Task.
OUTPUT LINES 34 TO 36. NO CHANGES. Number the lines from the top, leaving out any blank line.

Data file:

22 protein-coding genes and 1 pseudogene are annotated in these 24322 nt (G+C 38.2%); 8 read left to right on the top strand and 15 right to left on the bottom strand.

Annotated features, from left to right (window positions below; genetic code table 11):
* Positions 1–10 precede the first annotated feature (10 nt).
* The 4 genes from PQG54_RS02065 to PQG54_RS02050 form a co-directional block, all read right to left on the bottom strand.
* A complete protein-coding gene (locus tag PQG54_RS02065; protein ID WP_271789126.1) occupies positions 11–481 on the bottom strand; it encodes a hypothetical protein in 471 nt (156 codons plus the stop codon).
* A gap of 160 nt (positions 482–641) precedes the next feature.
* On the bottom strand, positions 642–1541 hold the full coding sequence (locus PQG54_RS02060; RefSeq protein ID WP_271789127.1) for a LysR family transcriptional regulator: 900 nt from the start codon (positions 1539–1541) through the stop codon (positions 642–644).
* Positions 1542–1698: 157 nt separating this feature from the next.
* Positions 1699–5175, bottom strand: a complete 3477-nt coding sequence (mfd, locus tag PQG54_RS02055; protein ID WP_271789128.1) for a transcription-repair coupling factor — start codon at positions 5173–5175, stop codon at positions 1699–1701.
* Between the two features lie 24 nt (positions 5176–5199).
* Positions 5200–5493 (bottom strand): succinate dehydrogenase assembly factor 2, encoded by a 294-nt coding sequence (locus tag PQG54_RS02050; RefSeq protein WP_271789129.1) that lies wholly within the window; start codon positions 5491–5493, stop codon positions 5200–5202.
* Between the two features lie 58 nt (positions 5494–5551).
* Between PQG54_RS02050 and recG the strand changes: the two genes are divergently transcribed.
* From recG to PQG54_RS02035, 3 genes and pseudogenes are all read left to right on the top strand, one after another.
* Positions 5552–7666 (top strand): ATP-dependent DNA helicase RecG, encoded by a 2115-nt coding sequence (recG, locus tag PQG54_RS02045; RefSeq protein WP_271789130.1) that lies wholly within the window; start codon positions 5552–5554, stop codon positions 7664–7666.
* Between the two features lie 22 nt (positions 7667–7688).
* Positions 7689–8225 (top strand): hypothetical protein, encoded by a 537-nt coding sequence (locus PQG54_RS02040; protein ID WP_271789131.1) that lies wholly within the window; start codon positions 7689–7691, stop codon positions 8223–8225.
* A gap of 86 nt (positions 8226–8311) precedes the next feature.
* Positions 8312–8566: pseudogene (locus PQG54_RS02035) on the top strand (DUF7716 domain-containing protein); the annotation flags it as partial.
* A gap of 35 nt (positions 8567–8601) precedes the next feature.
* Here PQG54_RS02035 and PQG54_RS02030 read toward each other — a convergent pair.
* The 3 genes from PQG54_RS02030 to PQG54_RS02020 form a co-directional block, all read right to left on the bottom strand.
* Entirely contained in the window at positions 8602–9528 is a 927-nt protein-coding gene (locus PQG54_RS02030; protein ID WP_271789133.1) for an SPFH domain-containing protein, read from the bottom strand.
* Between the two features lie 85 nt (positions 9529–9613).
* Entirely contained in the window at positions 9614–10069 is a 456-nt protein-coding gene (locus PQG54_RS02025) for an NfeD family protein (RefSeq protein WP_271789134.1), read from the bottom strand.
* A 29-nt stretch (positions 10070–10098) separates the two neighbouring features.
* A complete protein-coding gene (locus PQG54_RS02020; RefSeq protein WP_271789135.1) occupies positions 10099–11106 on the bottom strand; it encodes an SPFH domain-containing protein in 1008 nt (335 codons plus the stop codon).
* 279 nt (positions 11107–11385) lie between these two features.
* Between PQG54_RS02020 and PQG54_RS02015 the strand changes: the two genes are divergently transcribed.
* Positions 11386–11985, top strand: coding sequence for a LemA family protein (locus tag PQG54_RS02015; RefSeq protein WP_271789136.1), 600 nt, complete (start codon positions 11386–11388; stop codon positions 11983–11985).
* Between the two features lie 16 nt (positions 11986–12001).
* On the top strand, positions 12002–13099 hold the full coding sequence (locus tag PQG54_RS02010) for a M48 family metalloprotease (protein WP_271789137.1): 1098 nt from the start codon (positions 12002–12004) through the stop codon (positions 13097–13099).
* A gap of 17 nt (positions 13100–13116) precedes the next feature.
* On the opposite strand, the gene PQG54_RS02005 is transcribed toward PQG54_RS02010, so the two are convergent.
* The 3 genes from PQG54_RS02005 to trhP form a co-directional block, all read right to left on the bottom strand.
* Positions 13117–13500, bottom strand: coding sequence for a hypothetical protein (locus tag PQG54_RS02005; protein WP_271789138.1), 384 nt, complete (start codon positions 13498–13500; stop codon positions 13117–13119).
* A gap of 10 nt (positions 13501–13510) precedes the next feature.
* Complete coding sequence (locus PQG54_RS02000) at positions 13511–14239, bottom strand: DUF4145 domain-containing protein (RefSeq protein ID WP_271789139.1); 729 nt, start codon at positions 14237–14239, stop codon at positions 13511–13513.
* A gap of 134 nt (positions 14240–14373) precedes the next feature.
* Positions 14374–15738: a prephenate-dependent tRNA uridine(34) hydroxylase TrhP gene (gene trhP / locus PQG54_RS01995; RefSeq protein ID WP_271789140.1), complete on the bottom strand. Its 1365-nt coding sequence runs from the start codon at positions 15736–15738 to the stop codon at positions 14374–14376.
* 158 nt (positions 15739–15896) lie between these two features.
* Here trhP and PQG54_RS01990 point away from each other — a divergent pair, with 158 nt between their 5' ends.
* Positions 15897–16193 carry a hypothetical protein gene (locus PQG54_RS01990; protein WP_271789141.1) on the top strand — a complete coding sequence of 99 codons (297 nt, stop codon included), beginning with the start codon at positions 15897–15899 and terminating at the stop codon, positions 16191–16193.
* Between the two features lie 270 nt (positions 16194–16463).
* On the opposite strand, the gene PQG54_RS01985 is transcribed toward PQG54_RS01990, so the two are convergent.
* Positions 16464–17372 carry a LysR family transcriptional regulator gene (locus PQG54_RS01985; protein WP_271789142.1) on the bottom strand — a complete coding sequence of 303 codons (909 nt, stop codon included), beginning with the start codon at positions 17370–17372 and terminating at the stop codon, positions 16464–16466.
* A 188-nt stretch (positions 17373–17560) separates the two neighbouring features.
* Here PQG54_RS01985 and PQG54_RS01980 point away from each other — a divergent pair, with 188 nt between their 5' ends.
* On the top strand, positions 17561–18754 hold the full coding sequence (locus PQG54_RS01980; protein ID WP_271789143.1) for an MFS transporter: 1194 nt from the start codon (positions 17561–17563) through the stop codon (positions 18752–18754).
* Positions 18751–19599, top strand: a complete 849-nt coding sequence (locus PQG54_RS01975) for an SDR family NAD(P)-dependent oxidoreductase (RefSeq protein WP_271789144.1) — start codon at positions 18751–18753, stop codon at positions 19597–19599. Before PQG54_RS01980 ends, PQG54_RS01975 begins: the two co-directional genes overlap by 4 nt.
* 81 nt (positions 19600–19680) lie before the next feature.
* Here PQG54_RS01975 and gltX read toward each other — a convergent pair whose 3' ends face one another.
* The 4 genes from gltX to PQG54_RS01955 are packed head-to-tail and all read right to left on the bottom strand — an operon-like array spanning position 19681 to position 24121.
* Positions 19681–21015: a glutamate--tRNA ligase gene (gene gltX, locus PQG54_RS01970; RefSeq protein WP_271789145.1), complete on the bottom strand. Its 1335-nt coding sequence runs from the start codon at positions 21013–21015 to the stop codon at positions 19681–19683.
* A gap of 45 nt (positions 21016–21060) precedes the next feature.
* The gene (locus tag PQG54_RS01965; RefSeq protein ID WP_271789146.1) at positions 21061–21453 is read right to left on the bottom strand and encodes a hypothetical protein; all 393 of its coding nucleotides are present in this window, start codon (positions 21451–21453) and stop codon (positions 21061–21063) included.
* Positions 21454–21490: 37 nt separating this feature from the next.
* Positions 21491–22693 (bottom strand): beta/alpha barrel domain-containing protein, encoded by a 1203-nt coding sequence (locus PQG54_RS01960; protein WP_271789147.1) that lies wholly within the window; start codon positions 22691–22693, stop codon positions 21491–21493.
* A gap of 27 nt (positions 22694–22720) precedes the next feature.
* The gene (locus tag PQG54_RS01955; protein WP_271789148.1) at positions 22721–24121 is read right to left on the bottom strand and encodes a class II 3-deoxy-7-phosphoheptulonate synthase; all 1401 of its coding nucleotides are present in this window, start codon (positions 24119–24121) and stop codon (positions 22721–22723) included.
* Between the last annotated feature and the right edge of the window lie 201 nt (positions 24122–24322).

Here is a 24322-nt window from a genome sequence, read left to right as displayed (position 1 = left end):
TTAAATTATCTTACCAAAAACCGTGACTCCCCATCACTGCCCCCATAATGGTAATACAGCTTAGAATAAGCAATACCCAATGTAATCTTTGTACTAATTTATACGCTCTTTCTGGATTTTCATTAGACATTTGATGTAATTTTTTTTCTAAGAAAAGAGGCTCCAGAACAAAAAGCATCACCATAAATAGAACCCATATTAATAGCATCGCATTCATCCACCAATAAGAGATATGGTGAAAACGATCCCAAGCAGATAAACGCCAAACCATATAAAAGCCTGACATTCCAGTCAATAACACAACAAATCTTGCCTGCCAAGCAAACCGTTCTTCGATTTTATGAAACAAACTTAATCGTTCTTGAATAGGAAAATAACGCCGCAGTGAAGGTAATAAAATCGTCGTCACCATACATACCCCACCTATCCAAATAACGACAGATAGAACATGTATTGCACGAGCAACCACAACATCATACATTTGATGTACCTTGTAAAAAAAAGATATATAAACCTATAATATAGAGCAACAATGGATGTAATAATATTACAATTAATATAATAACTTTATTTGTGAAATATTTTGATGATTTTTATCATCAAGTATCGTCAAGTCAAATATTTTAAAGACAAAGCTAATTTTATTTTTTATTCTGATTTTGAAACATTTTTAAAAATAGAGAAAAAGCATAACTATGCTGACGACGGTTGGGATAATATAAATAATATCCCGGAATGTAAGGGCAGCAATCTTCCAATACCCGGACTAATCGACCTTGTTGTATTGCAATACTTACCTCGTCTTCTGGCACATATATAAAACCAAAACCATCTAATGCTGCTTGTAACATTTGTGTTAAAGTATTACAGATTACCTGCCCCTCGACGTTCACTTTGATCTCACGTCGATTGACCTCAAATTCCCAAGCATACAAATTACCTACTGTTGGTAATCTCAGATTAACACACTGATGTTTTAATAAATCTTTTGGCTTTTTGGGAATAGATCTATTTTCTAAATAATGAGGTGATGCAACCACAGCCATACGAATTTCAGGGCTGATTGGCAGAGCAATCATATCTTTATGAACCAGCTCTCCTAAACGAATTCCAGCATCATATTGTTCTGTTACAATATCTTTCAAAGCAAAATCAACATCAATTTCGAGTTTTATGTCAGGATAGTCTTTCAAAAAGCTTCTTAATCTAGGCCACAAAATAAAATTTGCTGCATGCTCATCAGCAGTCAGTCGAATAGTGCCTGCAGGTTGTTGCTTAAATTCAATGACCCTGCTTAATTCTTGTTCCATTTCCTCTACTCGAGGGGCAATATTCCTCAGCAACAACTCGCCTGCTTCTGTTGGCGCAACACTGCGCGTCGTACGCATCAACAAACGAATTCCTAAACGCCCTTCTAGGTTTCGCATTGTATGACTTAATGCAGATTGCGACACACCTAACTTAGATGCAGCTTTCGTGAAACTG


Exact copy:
* On the opposite strand, the gene PQG54_RS02005 is transcribed toward PQG54_RS02010, so the two are convergent.
* The 3 genes from PQG54_RS02005 to trhP form a co-directional block, all read right to left on the bottom strand.
* Positions 13117–13500, bottom strand: coding sequence for a hypothetical protein (locus tag PQG54_RS02005; protein WP_271789138.1), 384 nt, complete (start codon positions 13498–13500; stop codon positions 13117–13119).